Central Asia may find it easier than the Gulf to accommodate the Chinese approach.

The problem for most of the Gulf states is that taking Chinese and Russian concerns into account in any new security arrangement would have to entail paradigm shifts in their attitudes toward Iran.

Saudi Arabia and the United Arab Emirates – which has recently made overtures to Iran, insist that any real détente has to involve a halt to Iranian support for proxies in various Middle Eastern countries as well as a return to a renegotiated agreement that would curb not only the Islamic Republic’s nuclear program but also its development of ballistic missiles.

Caught between the rock of perceived US unreliability and the hard place of Chinese and Russian geopolitical imperatives, smaller Gulf states, including the UAE, in contrast to Saudi Arabia, are hedging their bets by cautiously reaching out to Iran in different ways.

They hope that the overtures will take them out of the firing line should either Iran or the United States, by accident or deliberately, heighten tensions and/or spark a wider military confrontation.

To be sure, various Gulf states have different calculations. Saudi Arabia and Bahrain have adopted the most hardline position toward Iran. Oman and Qatar have long maintained normal relations, while the UAE and Kuwait have made limited overtures.

In the short run, Gulf states’ realization of China and Russia’s parameters could persuade them to maintain their levels of expenditure on weapons acquisitions. And, in the case of Saudi Arabia and the UAE, to pursue the development of a domestic defense industry, despite the economic fallout of the pandemic, the drop of oil and gas prices, and the shrinking of energy markets.

Probably, so will recent Iranian military advances. Iran last week publicly displayed what is believed to be an unmanned underwater vehicle that would allow the Revolutionary Guards’ navy to project greater power – because of its long-range, better integrated weapons systems – and more efficiently lay underwater mines.

The vehicle put Iran in an even more elite club than the one it joined in April when it successfully launched a military satellite, a capability only a dozen countries have. When it comes to unmanned underwater vehicles, Iran rubs shoulder with only three countries: the United States, Britain, and China.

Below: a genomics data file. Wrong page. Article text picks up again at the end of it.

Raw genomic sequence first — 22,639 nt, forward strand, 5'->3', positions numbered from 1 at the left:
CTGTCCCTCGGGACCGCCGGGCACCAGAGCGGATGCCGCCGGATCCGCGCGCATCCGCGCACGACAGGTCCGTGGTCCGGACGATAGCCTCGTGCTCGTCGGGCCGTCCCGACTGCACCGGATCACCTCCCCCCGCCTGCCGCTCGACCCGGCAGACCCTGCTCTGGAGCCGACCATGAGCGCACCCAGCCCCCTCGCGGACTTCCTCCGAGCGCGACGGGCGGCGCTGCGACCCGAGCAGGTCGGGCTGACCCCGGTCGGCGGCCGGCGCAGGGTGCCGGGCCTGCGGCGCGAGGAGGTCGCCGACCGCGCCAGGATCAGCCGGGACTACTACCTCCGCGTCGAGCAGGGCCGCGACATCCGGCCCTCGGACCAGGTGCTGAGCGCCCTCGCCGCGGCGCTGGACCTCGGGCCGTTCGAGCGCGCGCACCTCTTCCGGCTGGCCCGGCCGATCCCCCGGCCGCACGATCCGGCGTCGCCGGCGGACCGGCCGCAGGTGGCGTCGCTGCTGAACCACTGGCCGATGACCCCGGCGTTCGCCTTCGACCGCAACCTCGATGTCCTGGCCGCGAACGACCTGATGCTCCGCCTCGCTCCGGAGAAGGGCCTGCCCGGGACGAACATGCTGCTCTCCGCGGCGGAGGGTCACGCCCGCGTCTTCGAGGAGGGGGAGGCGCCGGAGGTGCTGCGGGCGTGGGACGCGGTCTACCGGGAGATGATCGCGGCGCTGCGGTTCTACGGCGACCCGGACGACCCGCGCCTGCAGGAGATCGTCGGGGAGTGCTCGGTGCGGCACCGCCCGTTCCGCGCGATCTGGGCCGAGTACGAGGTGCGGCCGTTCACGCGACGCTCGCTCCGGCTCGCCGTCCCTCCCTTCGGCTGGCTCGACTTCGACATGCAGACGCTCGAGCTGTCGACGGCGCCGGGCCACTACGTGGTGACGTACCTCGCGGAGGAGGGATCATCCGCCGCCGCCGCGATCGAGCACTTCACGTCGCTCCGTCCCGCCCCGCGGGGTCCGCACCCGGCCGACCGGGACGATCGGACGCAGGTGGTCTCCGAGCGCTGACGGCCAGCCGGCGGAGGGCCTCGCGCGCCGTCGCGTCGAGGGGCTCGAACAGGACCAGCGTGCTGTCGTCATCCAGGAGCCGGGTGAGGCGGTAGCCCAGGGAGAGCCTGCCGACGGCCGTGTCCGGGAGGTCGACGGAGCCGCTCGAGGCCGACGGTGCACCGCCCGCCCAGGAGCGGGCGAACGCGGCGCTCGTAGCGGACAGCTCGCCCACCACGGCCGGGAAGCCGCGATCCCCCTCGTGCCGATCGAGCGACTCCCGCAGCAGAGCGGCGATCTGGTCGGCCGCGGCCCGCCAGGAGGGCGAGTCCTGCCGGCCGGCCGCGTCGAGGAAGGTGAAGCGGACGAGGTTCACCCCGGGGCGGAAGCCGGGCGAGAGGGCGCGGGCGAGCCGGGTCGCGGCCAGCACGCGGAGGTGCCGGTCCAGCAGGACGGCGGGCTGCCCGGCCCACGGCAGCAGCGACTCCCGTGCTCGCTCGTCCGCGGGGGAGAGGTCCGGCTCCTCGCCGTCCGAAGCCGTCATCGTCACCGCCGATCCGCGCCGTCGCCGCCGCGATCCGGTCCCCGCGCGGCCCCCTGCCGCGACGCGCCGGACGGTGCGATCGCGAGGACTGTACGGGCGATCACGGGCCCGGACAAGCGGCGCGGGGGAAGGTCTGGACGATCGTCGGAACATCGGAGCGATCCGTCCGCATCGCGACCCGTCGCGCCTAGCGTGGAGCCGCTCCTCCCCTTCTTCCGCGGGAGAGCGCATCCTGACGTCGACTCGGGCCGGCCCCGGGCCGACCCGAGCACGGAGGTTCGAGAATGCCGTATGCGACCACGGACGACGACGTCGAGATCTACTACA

Iran’s advances serve two purposes: they highlight the failure of the United States’ two-year-old sanctions-driven maximum pressure campaign to force Iran’s economy on its knees, and, together with massive US arms sales to Gulf countries, they fuel a regional arms race.

To be sure, Russia and China benefit from the race to a limited degree too.

In the ultimate analysis, however, the race could contribute to heightened tensions that risk putting one more nail in the coffin of a US-dominated regional architecture. That in turn could force external powers like China to engage whether they want to or not.

“China is quickly learning that you can’t trade and invest in an unstable place like the Middle East if you don’t have the means to protect your interests,” said Israeli journalist David Rosenberg. “Where business executives come, warships and commando units follow, and they will follow big.”

Author’s note: This story was first published in Inside Arabia

Dr. James M. Dorsey is a senior fellow at the S. Rajaratnam School of International Studies, co-director of the University of Würzburg’s Institute for Fan Culture, and the author of The Turbulent World of Middle East Soccer blog, a book with the same title, Comparative Political Transitions between Southeast Asia and the Middle East and North Africa, co-authored with Dr. Teresita Cruz-Del Rosario and three forthcoming books, Shifting Sands, Essays on Sports and Politics in the Middle East and North Africaas well as Creating Frankenstein: The Saudi Export of Ultra-conservatism and China and the Middle East: Venturing into the Maelstrom.

Continue Reading
Comments

Defense

Escalating Big Power Contestation on Taiwan: Can It Lead to War?

Published

on